The Promise and Peril of Driverless Cars

L to R: Mark de la Vergne, City of Detroit; Kris Carter, City of Boston; Subhrajit Guhathakurta, Georgia Tech; Debra Lam, Georgia Tech; David Freedman, Newsweek

What will the world look like when we’re no longer in the driver’s seat? Researchers, city officials, entrepreneurs, and journalists from across the country gathered at Georgia Tech on December 12 to examine this question. “How Driverless Cars Will Change the World,” hosted by Georgia Tech and Newsweek, looked at how autonomous vehicles (AVs) could change cities for the better or exacerbate our current problems, depending on how we prepare for the future.

After welcome remarks from Georgia Tech Executive Vice President for Research Chaouki Abdallah and Newsweek Global Editor in Chief Nancy Cooper, panelists discussed “The Promise of Driverless Cars.”

Subhrajit Guhathakurta, professor in the School of City and Regional Planning and director of the Center for Spatial Planning Analytics and Visualization, is researching how cities would change if shared driverless vehicles became our primary mode of transportation. With thoughtful planning, he said, cities can repurpose unused parking spaces into bike lanes, sidewalks, green space, and affordable housing, and businesses can spread out across cities. Guhathakurta urged city planners to “take advantage of the opportunities and avoid the pitfalls.”

New technology also brings social and cultural change. The panel looked at how humans and AVs can co-exist, suggesting public awareness campaigns and driver’s education on how to interact with overly-cautious AVs.

“There’s a human intuition that’s not being fully addressed yet with technology; we need to address it on a very fundamental level,” said Debra Lam, managing director of Smart Cities and Inclusive Innovation at Georgia Tech. She called AVs “a tool in the larger transportation toolkit that should interact with current modes of transportation.”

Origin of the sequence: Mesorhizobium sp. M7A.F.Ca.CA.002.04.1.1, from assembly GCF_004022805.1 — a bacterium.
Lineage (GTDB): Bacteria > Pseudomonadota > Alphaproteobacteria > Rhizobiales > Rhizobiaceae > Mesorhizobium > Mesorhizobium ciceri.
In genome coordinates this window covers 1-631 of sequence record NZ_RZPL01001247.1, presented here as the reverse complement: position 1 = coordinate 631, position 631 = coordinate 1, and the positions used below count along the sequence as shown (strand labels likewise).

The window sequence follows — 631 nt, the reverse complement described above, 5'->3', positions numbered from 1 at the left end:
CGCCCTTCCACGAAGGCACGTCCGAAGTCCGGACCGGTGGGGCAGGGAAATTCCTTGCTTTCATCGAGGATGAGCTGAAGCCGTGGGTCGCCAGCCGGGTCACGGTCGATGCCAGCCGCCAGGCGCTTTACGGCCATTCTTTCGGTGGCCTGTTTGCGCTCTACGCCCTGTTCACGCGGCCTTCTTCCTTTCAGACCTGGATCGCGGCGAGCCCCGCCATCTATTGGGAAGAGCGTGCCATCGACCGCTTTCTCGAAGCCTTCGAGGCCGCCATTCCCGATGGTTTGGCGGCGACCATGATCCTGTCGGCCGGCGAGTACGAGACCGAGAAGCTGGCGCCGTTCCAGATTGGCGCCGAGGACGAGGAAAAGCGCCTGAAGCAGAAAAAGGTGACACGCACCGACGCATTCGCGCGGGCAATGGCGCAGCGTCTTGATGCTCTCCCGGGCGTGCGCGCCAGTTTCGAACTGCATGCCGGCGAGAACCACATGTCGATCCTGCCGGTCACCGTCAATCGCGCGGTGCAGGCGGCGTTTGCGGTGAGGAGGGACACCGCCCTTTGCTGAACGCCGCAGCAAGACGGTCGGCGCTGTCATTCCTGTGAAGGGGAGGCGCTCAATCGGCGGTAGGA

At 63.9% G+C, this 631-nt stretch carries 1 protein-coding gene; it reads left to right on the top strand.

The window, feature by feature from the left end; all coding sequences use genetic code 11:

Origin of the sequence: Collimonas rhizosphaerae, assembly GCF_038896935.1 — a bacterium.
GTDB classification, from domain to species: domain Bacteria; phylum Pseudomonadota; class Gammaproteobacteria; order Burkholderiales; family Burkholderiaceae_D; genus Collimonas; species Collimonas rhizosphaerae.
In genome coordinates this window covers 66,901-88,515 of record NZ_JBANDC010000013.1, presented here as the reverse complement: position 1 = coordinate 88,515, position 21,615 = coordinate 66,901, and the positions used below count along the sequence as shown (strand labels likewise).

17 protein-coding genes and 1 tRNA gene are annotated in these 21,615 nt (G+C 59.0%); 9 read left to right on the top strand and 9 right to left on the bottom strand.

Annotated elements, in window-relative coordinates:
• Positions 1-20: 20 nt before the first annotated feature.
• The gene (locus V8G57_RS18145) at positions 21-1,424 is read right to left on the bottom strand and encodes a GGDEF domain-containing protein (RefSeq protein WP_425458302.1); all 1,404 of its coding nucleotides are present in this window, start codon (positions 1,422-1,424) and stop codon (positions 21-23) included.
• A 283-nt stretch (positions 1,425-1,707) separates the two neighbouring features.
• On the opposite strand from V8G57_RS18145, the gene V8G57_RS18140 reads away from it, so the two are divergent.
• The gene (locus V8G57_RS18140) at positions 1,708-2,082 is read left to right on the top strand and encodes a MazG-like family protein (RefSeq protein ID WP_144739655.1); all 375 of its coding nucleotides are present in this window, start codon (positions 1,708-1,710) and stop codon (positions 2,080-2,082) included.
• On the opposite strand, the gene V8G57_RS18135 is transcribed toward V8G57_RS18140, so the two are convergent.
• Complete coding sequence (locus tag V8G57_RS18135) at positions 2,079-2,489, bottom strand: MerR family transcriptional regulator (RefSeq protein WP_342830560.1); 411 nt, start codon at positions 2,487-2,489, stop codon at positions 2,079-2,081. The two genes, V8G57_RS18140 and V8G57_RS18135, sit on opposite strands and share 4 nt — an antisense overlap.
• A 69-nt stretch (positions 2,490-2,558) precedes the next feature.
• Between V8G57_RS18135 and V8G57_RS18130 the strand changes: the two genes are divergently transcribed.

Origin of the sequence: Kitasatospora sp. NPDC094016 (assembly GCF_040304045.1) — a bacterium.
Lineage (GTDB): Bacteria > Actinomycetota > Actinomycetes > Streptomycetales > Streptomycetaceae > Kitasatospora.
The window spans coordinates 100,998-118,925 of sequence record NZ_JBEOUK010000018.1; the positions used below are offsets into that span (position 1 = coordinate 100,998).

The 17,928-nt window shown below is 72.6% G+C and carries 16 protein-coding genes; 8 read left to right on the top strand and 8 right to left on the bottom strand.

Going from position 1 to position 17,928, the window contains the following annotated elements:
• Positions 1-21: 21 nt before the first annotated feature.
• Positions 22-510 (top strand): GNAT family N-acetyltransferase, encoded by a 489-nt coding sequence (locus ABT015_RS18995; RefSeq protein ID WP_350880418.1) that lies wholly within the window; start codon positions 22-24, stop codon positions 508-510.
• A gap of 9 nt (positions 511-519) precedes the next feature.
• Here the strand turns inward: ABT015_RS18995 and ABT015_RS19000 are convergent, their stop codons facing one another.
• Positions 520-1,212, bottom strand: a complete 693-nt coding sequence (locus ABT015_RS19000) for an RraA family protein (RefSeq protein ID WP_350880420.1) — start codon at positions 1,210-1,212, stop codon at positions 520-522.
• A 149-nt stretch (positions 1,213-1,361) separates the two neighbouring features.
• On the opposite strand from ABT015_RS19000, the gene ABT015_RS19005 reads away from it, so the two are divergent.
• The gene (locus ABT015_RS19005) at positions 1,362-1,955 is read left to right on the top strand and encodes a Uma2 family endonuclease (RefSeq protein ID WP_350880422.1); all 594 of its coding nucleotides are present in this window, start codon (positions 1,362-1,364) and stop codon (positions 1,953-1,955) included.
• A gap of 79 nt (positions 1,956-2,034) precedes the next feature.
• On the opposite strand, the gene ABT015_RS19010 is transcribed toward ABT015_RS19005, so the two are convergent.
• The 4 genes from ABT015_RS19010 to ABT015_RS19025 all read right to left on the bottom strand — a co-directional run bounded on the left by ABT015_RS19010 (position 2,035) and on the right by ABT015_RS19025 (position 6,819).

The second panel of the day, "Heaven or Hell?" examined potential downsides of AVs. Will they worsen our transportation problems, and what can forward-thinking cities do now to ensure a successful driverless future?

All of the panelists agreed that shared AVs like shuttles and buses are preferred over privately owned driverless vehicles, which would accelerate global warming and increase traffic congestion. “There’s a lot of wasted space in urban environments,” said Kari Watkins, assistant professor in the School of Civil and Environmental Engineering

She encourages cities to redesign roads to give priority to shared AVs, and hold the owners of single—or zero—occupancy AVs financially accountable for how often they’re on the road.

Ellen Dunham-Jones, professor in the School of Architecture and author of the forthcoming book Retrofitting Case Studies, discussed socioeconomic factors related to AVs, saying cities should make public transit AVs accessible to all residents to prevent “an even more exacerbated divide between rich and poor.” She added, “AVs are not a silver bullet, but can make a difference if we plan appropriately.”

Newsweek’s December 14 cover story on driverless vehicles features interviews and op-eds from Dunham-Jones, Guhathakurta, Lam, Watkins, and School of Civil and Environmental Engineering Associate Professor Michael Hunter. Read more:

Will Driverless Cars Make Our Traffic Problems Worse?

How Autonomous Vehicles Will Transform Cities and Suburbs by Ending Traffic Jams, Parking Problems and Road Rage

How Autonomous Vehicles Could Transform the Demographics of U.S. Cities

<p>L to R: Mark de la Vergne, City of Detroit; Kris Carter, City of Boston; Subhrajit Guhathakurta, Georgia Tech; Debra Lam, Georgia Tech; David Freedman, Newsweek</p>

L to R: Fred Guterl, Newsweek; Peter Rander, Argo AI; Kari Watkins, Georgia Tech; David Zipper, German Marshall Fund; Ellen Dunham-Jones, Georgia Tech; Robin Chase, Zipcar co-founder

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